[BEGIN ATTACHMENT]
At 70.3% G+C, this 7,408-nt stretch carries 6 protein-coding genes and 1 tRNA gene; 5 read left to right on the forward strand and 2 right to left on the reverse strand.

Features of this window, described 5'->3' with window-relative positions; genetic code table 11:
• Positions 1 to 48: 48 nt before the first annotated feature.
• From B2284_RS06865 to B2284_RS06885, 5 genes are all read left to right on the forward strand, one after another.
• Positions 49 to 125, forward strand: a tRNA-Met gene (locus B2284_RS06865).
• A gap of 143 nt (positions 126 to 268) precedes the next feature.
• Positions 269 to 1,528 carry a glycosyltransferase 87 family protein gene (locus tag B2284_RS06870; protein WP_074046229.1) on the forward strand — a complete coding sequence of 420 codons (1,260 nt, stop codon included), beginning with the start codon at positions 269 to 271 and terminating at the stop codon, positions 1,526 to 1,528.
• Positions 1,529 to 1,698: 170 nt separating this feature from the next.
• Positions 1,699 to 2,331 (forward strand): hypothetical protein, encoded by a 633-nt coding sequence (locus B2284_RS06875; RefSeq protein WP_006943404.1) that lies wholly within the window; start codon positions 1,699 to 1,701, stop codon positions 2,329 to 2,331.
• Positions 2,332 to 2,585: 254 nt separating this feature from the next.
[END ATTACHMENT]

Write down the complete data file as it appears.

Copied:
At 70.3% G+C, this 7,408-nt stretch carries 6 protein-coding genes and 1 tRNA gene; 5 read left to right on the forward strand and 2 right to left on the reverse strand.

Features of this window, described 5'->3' with window-relative positions; genetic code table 11:
• Positions 1 to 48: 48 nt before the first annotated feature.
• From B2284_RS06865 to B2284_RS06885, 5 genes are all read left to right on the forward strand, one after another.
• Positions 49 to 125, forward strand: a tRNA-Met gene (locus B2284_RS06865).
• A gap of 143 nt (positions 126 to 268) precedes the next feature.
• Positions 269 to 1,528 carry a glycosyltransferase 87 family protein gene (locus tag B2284_RS06870; protein WP_074046229.1) on the forward strand — a complete coding sequence of 420 codons (1,260 nt, stop codon included), beginning with the start codon at positions 269 to 271 and terminating at the stop codon, positions 1,526 to 1,528.
• Positions 1,529 to 1,698: 170 nt separating this feature from the next.
• Positions 1,699 to 2,331 (forward strand): hypothetical protein, encoded by a 633-nt coding sequence (locus B2284_RS06875; RefSeq protein WP_006943404.1) that lies wholly within the window; start codon positions 1,699 to 1,701, stop codon positions 2,329 to 2,331.
• Positions 2,332 to 2,585: 254 nt separating this feature from the next.